This particular Mono-Green Monsters list was the highest finish, and that honor belonged to Cedric Philips. And those top-heavy versions also performed well, with positive win rates against the field as a whole and against Temur Reclamation in particular.

But the players who registered Gingerbrute, Syr Faren, the Hengehammer, Giant Growth, and Titanic Growth, which results in a deck that is reminiscent of a 1997 deck called Señor Stompy, had a slightly higher combined win rate than the top-heavy Mono-Green players. Across both two events, the three Señor Stompy players posted a combined 24-20 record, going 9-4 against Temur Reclamation opponents in particular.

The mastermind behind this build is Hall of Famer Zvi Mowshowitz. As he explained in a detailed deck and sideboard guide, "you can't hedge your bets and play value cards like Vivien. You need to go for the throat. ... About half your opponents will utterly bury you in card advantage and value if you let the game go long."

Indeed, you can't grind out Wilderness Reclamation, but you can go under them. Some players tried to do that with Mono-Red, but due to the creature sizing that deck doesn't actually have a favorable matchup against Temur Reclamation. Their Scorching Dragonfire cleanly answers Anax, Hardened in the Forge, their Flame Sweep kills all red two-drops, and their Nightpack Ambushers dominate the board. Against Mono-Green, however, Scorching Dragonfire doesn't fry Lovestruck Beast, Flame Sweep doesn't torch Barkhide Troll, and Nightpack Ambusher will frequently be chump blocking. Meanwhile, Gemrazer destroys Wilderness Reclamation for free. The difference is enormous.

With all this in mind, Zvi managed to construct a consistent, well-positioned, dedicated turn-four kill deck whose single goal is to win the game quickly, before the opponent can leverage their more powerful cards. There's no late game staying power—it's all speed. With multiple Giant Growths and Syr Faren, the Hengehammer, it's even possible to win on turn three! According to Zvi, Temur Reclamation is a great matchup, and this was borne out by the results at the Players Tour Online.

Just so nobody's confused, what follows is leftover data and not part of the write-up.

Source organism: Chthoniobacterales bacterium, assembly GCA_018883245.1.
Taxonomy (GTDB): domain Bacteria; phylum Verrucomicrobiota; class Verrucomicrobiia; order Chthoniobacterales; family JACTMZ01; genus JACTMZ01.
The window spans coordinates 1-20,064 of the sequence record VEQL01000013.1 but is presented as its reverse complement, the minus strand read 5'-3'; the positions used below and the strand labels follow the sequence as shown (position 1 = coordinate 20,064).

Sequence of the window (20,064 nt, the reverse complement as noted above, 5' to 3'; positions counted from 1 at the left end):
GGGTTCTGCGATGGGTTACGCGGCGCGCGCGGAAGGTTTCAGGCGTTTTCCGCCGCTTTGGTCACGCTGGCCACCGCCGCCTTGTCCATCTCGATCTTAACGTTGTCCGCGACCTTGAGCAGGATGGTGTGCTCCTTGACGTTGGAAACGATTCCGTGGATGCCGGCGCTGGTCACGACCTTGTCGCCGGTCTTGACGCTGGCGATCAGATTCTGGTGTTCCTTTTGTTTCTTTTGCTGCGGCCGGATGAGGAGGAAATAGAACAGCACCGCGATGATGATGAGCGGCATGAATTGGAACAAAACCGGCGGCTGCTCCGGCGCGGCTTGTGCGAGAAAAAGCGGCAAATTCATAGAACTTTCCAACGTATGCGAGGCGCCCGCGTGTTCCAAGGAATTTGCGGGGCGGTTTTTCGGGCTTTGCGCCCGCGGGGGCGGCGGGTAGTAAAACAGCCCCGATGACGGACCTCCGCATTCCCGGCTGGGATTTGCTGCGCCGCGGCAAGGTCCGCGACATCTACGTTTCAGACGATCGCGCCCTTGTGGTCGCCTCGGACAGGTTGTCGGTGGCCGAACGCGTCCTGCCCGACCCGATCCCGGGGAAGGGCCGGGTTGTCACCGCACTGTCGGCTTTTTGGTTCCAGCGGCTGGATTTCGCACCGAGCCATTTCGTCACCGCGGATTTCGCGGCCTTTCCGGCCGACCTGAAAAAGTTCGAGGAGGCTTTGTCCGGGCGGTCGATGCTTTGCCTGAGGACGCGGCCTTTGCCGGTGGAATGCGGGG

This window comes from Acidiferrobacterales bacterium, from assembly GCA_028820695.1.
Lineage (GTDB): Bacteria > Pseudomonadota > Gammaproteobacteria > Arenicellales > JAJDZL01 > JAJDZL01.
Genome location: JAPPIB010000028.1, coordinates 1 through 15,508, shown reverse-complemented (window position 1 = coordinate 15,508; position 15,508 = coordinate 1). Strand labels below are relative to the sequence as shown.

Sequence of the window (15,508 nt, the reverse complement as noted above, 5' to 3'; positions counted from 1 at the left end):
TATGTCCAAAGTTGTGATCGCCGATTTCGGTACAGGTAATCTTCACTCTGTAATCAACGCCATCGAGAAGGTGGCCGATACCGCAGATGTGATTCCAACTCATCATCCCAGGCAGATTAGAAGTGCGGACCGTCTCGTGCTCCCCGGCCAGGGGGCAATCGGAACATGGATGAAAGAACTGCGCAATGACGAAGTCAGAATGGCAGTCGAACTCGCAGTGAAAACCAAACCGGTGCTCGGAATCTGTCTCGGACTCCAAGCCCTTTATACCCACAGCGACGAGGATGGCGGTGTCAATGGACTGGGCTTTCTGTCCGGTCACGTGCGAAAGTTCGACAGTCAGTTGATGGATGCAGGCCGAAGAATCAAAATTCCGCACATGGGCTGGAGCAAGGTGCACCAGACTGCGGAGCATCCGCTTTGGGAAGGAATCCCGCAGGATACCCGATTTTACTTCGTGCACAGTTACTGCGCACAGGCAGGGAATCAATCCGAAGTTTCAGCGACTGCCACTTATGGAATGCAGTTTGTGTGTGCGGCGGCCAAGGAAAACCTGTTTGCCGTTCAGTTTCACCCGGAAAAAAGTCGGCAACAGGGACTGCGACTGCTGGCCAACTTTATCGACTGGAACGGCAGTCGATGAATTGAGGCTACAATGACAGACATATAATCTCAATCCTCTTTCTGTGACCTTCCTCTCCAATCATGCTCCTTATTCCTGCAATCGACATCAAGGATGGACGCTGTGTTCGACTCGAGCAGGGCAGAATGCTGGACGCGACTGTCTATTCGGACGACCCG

It's well-known that Mayhem Devil, Woe Strider, Priest of Forgotten Gods, Cauldron Familiar, Claim the Firstborn, and Witch's Oven form a coherent package of synergistic cards. The cards may be weak on their own, but the sacrifice engine is very powerful when it comes together. Still, some versions did better than others.

Against Temur Reclamation in particular, Rakdos Sacrifice builds performed far better than Jund Sacrifice builds. This makes sense because it's a challenge to compete with Temur Reclamation's late game. If you try to grind them out with Gilded Goose, Trail of Crumbs, and Bolas's Citadel, then they'll still go over the top with Wilderness Reclamation and Expansion // Explosion. A better plan is to go fast. This means Gutterbones, Dreadhorde Butcher, a consistent two-color mana base, and Rotting Regisaur after sideboard. In other words, it means Rakdos Sacrifice.

With the list shown above, Matthew Vook finished in 42st place at Players Tour Online 2. Jegantha, the Wellspring as the companion means that you cannot run Fiend Artisan in your main deck, but having access to an extra card is worth it, even if it's "just an eight-mana 5/5."

Rakdos Sacrifice versions with Jegantha as their companion, although played by only seven competitors, had the best overall win rates across all Cauldron Familiar decks, going 15-12 against Temur Reclamation in particular. This record is not as impressive as the ones of Bant Ramp or Mono-Green, so I have less confidence that the deck is truly well-positioned against Temur Reclamation, but the win-loss record is at least encouraging.

What Does This Mean Going Forward?

This weekend again features a number of high-profile Standard events on MTG Arena: Players Tour Online 3, Players Tour Online 4, and the June 2020 Mythic Qualifier.

Having analyzed last weekend's metagame developments, I'll make the following bold predictions:

  • Temur Reclamation will remain the most popular deck, and it do well in the hands of experienced players. It will probably still win more than 50% of its matches against the field, but it won't display the same level of dominance as last weekend. Temur Reclamation will have a clear, undeniable target on its head, and almost everyone will actively try to beat it.
  • Many Temur Reclamation players will gear their lists for the mirror match, which will simultaneously weaken them in other matchups.
  • The three archetypes I highlighted (Bant Ramp with Yorion, Mono Green Monsters, and Rakdos Sacrifice with Jegantha) will grow in popularity, and they will perform well.
  • Decks that performed poorly last weekend, including Jund Sacrifice, Sultai Ramp, and Mono-Red Aggro, will decrease in popularity. You need to have a good reason (such as a great list, a specific metagame expectation, or a lot of experience) to choose them for the upcoming events.